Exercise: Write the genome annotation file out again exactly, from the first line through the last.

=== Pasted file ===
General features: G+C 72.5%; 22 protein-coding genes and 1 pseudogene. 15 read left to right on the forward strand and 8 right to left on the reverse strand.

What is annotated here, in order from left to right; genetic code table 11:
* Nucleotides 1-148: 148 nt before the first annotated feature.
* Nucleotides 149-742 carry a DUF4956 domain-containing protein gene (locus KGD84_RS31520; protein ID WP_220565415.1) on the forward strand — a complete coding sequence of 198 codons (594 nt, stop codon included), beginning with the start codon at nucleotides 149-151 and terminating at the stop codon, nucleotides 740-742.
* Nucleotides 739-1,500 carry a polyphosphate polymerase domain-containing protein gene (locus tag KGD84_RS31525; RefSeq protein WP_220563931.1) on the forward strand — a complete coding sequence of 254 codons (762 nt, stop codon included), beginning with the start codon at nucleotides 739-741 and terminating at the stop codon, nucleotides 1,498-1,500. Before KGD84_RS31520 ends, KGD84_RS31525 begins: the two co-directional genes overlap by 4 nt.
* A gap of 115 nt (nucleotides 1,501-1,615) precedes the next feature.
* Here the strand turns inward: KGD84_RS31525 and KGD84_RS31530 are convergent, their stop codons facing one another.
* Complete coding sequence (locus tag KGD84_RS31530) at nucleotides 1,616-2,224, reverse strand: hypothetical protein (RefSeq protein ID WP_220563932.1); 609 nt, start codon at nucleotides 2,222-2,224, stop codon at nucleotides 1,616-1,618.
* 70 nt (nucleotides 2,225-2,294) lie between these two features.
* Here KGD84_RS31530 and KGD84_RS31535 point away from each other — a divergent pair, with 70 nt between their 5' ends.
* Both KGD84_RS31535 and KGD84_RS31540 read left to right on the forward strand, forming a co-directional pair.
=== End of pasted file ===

General features: G+C 72.5%; 22 protein-coding genes and 1 pseudogene. 15 read left to right on the forward strand and 8 right to left on the reverse strand.

What is annotated here, in order from left to right; genetic code table 11:
* Nucleotides 1-148: 148 nt before the first annotated feature.
* Nucleotides 149-742 carry a DUF4956 domain-containing protein gene (locus KGD84_RS31520; protein ID WP_220565415.1) on the forward strand — a complete coding sequence of 198 codons (594 nt, stop codon included), beginning with the start codon at nucleotides 149-151 and terminating at the stop codon, nucleotides 740-742.
* Nucleotides 739-1,500 carry a polyphosphate polymerase domain-containing protein gene (locus tag KGD84_RS31525; RefSeq protein WP_220563931.1) on the forward strand — a complete coding sequence of 254 codons (762 nt, stop codon included), beginning with the start codon at nucleotides 739-741 and terminating at the stop codon, nucleotides 1,498-1,500. Before KGD84_RS31520 ends, KGD84_RS31525 begins: the two co-directional genes overlap by 4 nt.
* A gap of 115 nt (nucleotides 1,501-1,615) precedes the next feature.
* Here the strand turns inward: KGD84_RS31525 and KGD84_RS31530 are convergent, their stop codons facing one another.
* Complete coding sequence (locus tag KGD84_RS31530) at nucleotides 1,616-2,224, reverse strand: hypothetical protein (RefSeq protein ID WP_220563932.1); 609 nt, start codon at nucleotides 2,222-2,224, stop codon at nucleotides 1,616-1,618.
* 70 nt (nucleotides 2,225-2,294) lie between these two features.
* Here KGD84_RS31530 and KGD84_RS31535 point away from each other — a divergent pair, with 70 nt between their 5' ends.
* Both KGD84_RS31535 and KGD84_RS31540 read left to right on the forward strand, forming a co-directional pair.